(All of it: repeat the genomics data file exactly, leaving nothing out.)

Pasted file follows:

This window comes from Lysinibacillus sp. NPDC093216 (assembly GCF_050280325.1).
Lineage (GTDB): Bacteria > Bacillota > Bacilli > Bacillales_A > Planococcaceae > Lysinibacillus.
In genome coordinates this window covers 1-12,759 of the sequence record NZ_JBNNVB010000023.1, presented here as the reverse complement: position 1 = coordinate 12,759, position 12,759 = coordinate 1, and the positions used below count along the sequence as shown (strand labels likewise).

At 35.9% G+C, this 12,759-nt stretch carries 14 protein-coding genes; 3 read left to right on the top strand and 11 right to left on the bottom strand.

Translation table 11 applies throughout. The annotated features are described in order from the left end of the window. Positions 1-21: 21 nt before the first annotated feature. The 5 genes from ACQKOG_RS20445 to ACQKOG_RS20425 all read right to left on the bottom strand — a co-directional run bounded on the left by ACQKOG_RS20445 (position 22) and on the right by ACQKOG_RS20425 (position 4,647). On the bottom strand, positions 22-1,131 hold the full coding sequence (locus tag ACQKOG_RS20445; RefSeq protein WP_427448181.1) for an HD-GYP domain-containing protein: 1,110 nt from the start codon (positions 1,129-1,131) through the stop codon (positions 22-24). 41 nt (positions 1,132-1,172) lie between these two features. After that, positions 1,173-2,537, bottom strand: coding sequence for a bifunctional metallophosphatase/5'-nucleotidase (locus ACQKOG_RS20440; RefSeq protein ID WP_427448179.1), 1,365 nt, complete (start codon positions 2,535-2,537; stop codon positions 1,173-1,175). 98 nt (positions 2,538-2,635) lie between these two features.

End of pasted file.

This window comes from Lysinibacillus sp. NPDC093216 (assembly GCF_050280325.1).
Lineage (GTDB): Bacteria > Bacillota > Bacilli > Bacillales_A > Planococcaceae > Lysinibacillus.
In genome coordinates this window covers 1-12,759 of the sequence record NZ_JBNNVB010000023.1, presented here as the reverse complement: position 1 = coordinate 12,759, position 12,759 = coordinate 1, and the positions used below count along the sequence as shown (strand labels likewise).

At 35.9% G+C, this 12,759-nt stretch carries 14 protein-coding genes; 3 read left to right on the top strand and 11 right to left on the bottom strand.

Translation table 11 applies throughout. The annotated features are described in order from the left end of the window. Positions 1-21: 21 nt before the first annotated feature. The 5 genes from ACQKOG_RS20445 to ACQKOG_RS20425 all read right to left on the bottom strand — a co-directional run bounded on the left by ACQKOG_RS20445 (position 22) and on the right by ACQKOG_RS20425 (position 4,647). On the bottom strand, positions 22-1,131 hold the full coding sequence (locus tag ACQKOG_RS20445; RefSeq protein WP_427448181.1) for an HD-GYP domain-containing protein: 1,110 nt from the start codon (positions 1,129-1,131) through the stop codon (positions 22-24). 41 nt (positions 1,132-1,172) lie between these two features. After that, positions 1,173-2,537, bottom strand: coding sequence for a bifunctional metallophosphatase/5'-nucleotidase (locus ACQKOG_RS20440; RefSeq protein ID WP_427448179.1), 1,365 nt, complete (start codon positions 2,535-2,537; stop codon positions 1,173-1,175). 98 nt (positions 2,538-2,635) lie between these two features.